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Common Core Standards: ELA - Literacy

Grade 11-12

Reading RH.11-12.7

RH.11-12.7. Integrate and evaluate multiple sources of information presented in diverse formats and media (e.g., visually, quantitatively, as well as in words) in order to address a question or solve a problem.

Grossbusters

Zits, pimples, acne, puss-geyser, white-head, sand-paper, teen-bumps, blemish, your little friends...you finally start to have an interest in romantic relationships, and your body celebrates by displaying your pore-clogged finest. To solve this timeless nuisance common to every prom-worthy youth, multiple resources are considered, everything from creams, to lotions, to make-up. You’d be in luck if the next school event were a masquerade. Any problem or question that begs an answer is in need of multiple sources of information from which to best derive an answer. In the case of pubescent pocks, you’ll use as many treatments and advice columns you can find. In the case of educational inquires related to historical topics, you’ll need as many diverse sources as you can find that can be synthesized to form a valid solution. All you have to do is apply the right amount of pressure to these sources and POP; the answer to your question will simply ooze out.

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Teaching Guides Using this Standard

Example

Grossbusters II

So students, when you’re given a question or problem to solve, where is the first place you turn (and your mom doesn’t count)? You should head for the research. Finding diverse sources that relate to the problem at hand won’t be the hard part; it’s squeezing out all of the information from the sources and mixing it all together to form a conclusion cocktail that will be the challenge:

The information is waiting just under the surface to burst forth and gush out solutions to the problems, so be ready.

  • Add it all up: When you have several sources at hand, connecting them all in a well-thought-out application to the question is the end game. This is the point of it all: How does each piece jigsaw together to form a cohesive answer to the problem presented? When researching these items together, the best thing you can do is keep the trends consistent. All docs and pics must be directly relatable to the central question (which is why the first point remains relevant).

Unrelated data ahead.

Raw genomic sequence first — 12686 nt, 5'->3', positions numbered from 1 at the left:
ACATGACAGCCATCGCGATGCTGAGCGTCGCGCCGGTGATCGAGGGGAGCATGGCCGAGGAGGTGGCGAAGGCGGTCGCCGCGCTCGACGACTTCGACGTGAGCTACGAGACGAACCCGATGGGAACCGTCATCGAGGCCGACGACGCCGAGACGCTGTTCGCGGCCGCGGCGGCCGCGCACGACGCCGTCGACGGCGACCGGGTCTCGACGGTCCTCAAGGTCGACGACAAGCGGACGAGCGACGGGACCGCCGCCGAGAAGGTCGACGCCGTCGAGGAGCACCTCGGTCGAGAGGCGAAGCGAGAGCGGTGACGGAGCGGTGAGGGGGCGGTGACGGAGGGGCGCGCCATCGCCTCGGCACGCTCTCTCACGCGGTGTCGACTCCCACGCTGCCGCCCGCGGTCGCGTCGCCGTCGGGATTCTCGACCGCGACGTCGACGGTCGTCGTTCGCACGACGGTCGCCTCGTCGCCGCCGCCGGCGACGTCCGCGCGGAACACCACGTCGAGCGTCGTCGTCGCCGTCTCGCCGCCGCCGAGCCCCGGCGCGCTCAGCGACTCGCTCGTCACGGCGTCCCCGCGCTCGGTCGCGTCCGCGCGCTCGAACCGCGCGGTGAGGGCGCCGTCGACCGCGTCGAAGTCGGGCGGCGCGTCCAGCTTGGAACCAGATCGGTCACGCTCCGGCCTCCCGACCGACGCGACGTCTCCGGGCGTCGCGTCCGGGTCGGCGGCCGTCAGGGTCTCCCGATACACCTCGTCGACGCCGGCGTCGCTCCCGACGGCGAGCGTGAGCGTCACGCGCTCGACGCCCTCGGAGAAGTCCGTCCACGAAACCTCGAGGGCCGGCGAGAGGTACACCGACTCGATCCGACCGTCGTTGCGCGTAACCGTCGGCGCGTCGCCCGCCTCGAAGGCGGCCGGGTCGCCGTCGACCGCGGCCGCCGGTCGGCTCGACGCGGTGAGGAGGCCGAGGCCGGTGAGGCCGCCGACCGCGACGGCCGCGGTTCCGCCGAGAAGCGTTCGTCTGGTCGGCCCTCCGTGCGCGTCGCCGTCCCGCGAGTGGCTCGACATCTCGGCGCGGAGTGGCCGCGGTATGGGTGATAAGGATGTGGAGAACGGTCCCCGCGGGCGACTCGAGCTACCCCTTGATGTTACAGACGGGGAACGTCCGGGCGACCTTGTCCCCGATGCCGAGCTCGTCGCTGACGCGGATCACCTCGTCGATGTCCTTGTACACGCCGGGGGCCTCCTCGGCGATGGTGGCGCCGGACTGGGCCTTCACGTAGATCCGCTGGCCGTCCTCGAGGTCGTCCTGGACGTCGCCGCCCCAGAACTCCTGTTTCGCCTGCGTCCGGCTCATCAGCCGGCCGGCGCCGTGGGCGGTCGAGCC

• Grouping: Consider sources beyond the text. It’s easy to go for the text first; however, visuals and quantitative data can also be invaluable in addressing a question. Bonus for history and social studies: look into political cartoons.
  • Add it all up: When you have several sources at hand, connecting them all in a well-thought-out application to the question is the end game. This is the point of it all: How does each piece jigsaw together to form a cohesive answer to the problem presented? When researching these items together, the best thing you can do is keep the trends consistent. All docs and pics must be directly relatable to the central question (which is why the first point remains relevant).

The information is waiting just under the surface to burst forth and gush out solutions to the problems, so be ready.

Drill

 This drill will be a research, task-based assignment. The nature of the standard suggests that the studied sources contribute to a possible solution to an open-ended question. Complete the following steps:

Step One: Consider the following quote:

“Whoever wishes to foresee the future must consult the past; for human events ever resemble those of preceding times. This arises from the fact that they are produced by men who ever have been, and ever shall be, animated by the same passions, and thus they necessarily have the same results.” - Machiavelli

Step Two: Construct a topic of historical importance that applies to Machiavelli’s quote. That is, consider an idea, event, action, or even human failing that seems to be reinterpreted several times throughout history. This may or may not contribute to your current mode of study, but may encompass a topic already addressed.

Step Three: Gather multimedia sources that address the recurrent issue or event; specifically gather information related to those multiple manifestations. Record the collected data in the following manner:

Topic of Discussion:

Case Study 1:

  • Quantitative Data Source:
  • Qualitative Data Source:
  • Visual Data Source:

Case Study 2:

  • Quantitative Data Source:
  • Qualitative Data Source:
  • Visual Data Source:

Step Four: Compile your information in a multi-media presentation in which you address the following criteria:


  • Present the topic studied; give a brief indication of how this problem may be solved (in other words, how could humanity resist another manifestation of the same issue).
  • Explain the previous case studies and how they fit into the duplicated topic. Display all data acquired. The qualitative example may be abbreviated or paraphrased when the length is not conducive to a presentation format.
  • Write a detailed explanation pertaining to the event which is repeated, the past cases, the future possibilities, and how this may be prevented. This should include line references from all sources with proper citations. Due to the detail involved, this assignment warrants a 2-4 page typed response.

Step Five: Catch up on some sleep and eat some cookies; you’ve earned it.

Aligned Resources